While it’s important not to let a healthy lifestyle come in the way of your relationships with friends and family, it’s also important to not let spending time with friends and family set you back from a healthy lifestyle. Going out to eat is a very common social option, but it’s also a way to easily indulge in unhealthy foods and can often set you back a few steps from your health/fitness goals.
So, here are our favorite tips when it comes to choosing healthier options at restaurants:
- Look at the menu beforehand
Many restaurants now have their menus available online, and many chain restaurants include nutrition facts as well so you can check macros as well as sugar content. Take advantage of this to check the restaurant beforehand and see what healthy options they have or ones that you can ‘create’ (tip #6). If there really isn’t anything (like if your friends want to go to Taco Bell), it’s probably better to skip eating there and just eat before/after.
- Eat something small before you go
This is a good tip to avoid two issues that can occur if you go out to eat hungry: Cravings and overindulgence. If you’re hungry before you go out, you may end up craving unhealthy options on the menu. This could cloud your judgment and end up with you making a poor decision. The second issue is over indulgence. When you go out to eat, they often have massive plates of junk food. As you can imagine, if you’re hungry, it will be that much easier to eat way too much of it. So before you go out eat something nutritious and satisfying. Try having something loaded with vitamins, minerals, and healthy fats. This way you won’t give into cravings and eat too much.
Avoid sauces/dressings when possible
I mentioned this in my “10 Tips for Eating Healthy on a College Meal Plan” post, but the same goes for eating at restaurants. Sauces and dressings typically have a lot of sugar as well as other ingredients that you don’t know about. And unlike when buying the sauces/dressings yourself, you can’t see the list of ingredients and nutrition facts. So instead of getting dishes with a lot of sauce, try choosing options that don’t contain sauces, and try getting salads without dressing (plus you can always ask for lemon/lemon juice instead).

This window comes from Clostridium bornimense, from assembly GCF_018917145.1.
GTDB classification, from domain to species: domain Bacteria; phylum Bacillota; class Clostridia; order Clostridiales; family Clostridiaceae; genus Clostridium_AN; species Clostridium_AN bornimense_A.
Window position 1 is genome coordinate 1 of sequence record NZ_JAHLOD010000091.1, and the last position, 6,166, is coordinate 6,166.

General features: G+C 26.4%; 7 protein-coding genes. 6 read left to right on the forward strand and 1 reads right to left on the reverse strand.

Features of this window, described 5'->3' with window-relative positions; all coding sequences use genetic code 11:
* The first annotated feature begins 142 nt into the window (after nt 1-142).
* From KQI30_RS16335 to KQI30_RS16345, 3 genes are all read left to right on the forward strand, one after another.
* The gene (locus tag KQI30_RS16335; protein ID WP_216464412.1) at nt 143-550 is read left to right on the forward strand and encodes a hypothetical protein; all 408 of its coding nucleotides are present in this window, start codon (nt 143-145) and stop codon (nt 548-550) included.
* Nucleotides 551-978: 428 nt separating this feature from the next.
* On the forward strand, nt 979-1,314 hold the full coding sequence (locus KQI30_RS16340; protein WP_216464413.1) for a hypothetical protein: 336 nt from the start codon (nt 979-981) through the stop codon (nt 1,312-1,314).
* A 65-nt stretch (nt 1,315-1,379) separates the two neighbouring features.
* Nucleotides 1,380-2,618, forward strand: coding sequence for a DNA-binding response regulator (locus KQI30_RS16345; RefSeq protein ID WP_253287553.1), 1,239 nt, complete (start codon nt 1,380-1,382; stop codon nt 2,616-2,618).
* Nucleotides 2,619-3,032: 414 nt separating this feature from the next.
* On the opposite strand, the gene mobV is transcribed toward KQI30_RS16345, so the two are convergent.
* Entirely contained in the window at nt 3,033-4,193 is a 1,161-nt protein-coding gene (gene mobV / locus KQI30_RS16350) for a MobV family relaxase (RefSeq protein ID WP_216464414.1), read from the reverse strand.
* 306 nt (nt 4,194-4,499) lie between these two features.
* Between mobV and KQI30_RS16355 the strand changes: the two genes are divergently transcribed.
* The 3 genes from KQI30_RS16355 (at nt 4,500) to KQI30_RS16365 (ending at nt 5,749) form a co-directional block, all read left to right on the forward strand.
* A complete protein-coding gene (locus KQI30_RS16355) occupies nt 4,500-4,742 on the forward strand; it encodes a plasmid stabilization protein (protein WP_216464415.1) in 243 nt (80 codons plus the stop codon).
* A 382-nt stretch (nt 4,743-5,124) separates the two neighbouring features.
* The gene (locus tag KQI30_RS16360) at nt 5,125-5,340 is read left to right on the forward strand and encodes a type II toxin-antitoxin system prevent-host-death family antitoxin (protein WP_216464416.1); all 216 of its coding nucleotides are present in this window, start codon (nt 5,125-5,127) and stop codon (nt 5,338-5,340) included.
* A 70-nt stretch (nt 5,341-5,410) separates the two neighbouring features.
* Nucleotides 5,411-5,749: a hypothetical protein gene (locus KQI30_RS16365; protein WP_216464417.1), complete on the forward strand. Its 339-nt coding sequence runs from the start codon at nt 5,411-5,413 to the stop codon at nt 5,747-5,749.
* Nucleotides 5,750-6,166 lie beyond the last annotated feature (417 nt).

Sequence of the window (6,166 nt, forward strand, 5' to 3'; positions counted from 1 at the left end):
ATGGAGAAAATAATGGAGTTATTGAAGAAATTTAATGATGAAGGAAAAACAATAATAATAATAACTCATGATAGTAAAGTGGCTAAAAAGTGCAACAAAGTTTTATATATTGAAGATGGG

Keep in mind that the food will most likely not be from the best sources
Unless otherwise stated, restaurants usually don’t use wild-caught fish, free-range chicken, or grass-fed beef. The vegetables most likely aren’t organic either (unless you’re going to a restaurant that purposely tries to be healthy). This shouldn’t stop you from eating out at restaurants altogether, but just something to keep in mind when ordering. Personally for me, I choose the chicken over the farm-raised fish, but it’s usually up to personal preference.
Stray away from cooked items and fried foods
At home, I’m very particular about the heat and oils/butter I cook my food in. Unfortunately, when you’re eating out a restaurant, there’s very limited control over that. Because of this, it’s usually better to stray away from cooked foods. I don’t like eating salads with just raw vegetables, but I’ll usually get one with some chicken for added protein and the amount of cooked food in the dish is very limited. Mike and I also really enjoy getting sushi because it’s not cooked at all (if you get raw fish) and it’s relatively healthy. Definitely avoid fried foods like fries, fried chicken, crusted chicken/fish, etc. since those have a lot of damaged fats from the high heat and bad oils that they are cooked in.
Don’t rely on their ‘healthy section’
Many restaurants are realizing that people are becoming more and more health-conscious, so they may even add a ‘healthy section’ on their menu. But these are often just low-calorie choices that the restaurant offers, and low-calories definitely does not make a dish healthy. Always look at the full menu to see what options are available, because chances are you could find much healthier options in the rest of the menu as well.
Ask for substitutions/customizations/swap sides
This is by far the best thing you could do to make your meals healthier at a restaurant. When I’m out to eat with friends, I almost always end up swapping sides if the dish comes with them because they’re typically french fries, mashed potatoes, or something of that sort. I like swapping them out with a side of vegetables or fruit (if they won’t do the veggies) or just don’t get a side if they’re really against making accommodations. A lot of places offer gluten-free options as well nowadays including gluten-free pasta and pizza. Some other substitutions/customizations I have made before are asking the restaurant to cook my eggs in butter and asking for no sauce/dressing on dishes. It might seem annoying at the time, but restaurants are usually more than willing to accommodate your health needs and you won’t feel bad afterwards.
Hopefully these tips help make eating healthy and restaurants a little easier – Happy dining!